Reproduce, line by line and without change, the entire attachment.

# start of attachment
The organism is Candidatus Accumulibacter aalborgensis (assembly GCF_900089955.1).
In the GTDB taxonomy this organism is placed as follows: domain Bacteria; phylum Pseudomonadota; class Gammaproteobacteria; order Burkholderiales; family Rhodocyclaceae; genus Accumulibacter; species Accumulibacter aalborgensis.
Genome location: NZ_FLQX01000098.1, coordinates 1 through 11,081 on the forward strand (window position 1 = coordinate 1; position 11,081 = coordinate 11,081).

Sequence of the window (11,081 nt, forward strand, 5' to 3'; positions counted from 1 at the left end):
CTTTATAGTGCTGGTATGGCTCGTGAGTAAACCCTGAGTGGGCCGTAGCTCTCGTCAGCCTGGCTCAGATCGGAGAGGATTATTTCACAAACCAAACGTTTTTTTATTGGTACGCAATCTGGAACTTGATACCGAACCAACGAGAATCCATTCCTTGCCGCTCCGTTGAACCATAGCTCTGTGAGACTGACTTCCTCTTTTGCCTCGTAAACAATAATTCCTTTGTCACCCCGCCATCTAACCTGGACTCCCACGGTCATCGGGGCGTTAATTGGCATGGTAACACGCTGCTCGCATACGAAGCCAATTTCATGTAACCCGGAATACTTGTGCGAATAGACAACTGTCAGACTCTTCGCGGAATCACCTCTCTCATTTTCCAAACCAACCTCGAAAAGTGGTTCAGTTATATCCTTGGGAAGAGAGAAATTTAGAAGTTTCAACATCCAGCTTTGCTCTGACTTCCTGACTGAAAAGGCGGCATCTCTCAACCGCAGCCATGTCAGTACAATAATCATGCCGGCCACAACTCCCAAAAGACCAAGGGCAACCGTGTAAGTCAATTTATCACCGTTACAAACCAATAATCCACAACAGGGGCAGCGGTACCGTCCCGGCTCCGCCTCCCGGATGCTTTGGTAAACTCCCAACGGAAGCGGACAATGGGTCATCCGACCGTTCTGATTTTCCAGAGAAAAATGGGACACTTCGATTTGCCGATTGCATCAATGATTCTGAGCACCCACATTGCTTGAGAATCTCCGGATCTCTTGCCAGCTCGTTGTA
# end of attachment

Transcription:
The organism is Candidatus Accumulibacter aalborgensis (assembly GCF_900089955.1).
In the GTDB taxonomy this organism is placed as follows: domain Bacteria; phylum Pseudomonadota; class Gammaproteobacteria; order Burkholderiales; family Rhodocyclaceae; genus Accumulibacter; species Accumulibacter aalborgensis.
Genome location: NZ_FLQX01000098.1, coordinates 1 through 11,081 on the forward strand (window position 1 = coordinate 1; position 11,081 = coordinate 11,081).

Sequence of the window (11,081 nt, forward strand, 5' to 3'; positions counted from 1 at the left end):
CTTTATAGTGCTGGTATGGCTCGTGAGTAAACCCTGAGTGGGCCGTAGCTCTCGTCAGCCTGGCTCAGATCGGAGAGGATTATTTCACAAACCAAACGTTTTTTTATTGGTACGCAATCTGGAACTTGATACCGAACCAACGAGAATCCATTCCTTGCCGCTCCGTTGAACCATAGCTCTGTGAGACTGACTTCCTCTTTTGCCTCGTAAACAATAATTCCTTTGTCACCCCGCCATCTAACCTGGACTCCCACGGTCATCGGGGCGTTAATTGGCATGGTAACACGCTGCTCGCATACGAAGCCAATTTCATGTAACCCGGAATACTTGTGCGAATAGACAACTGTCAGACTCTTCGCGGAATCACCTCTCTCATTTTCCAAACCAACCTCGAAAAGTGGTTCAGTTATATCCTTGGGAAGAGAGAAATTTAGAAGTTTCAACATCCAGCTTTGCTCTGACTTCCTGACTGAAAAGGCGGCATCTCTCAACCGCAGCCATGTCAGTACAATAATCATGCCGGCCACAACTCCCAAAAGACCAAGGGCAACCGTGTAAGTCAATTTATCACCGTTACAAACCAATAATCCACAACAGGGGCAGCGGTACCGTCCCGGCTCCGCCTCCCGGATGCTTTGGTAAACTCCCAACGGAAGCGGACAATGGGTCATCCGACCGTTCTGATTTTCCAGAGAAAAATGGGACACTTCGATTTGCCGATTGCATCAATGATTCTGAGCACCCACATTGCTTGAGAATCTCCGGATCTCTTGCCAGCTCGTTGTA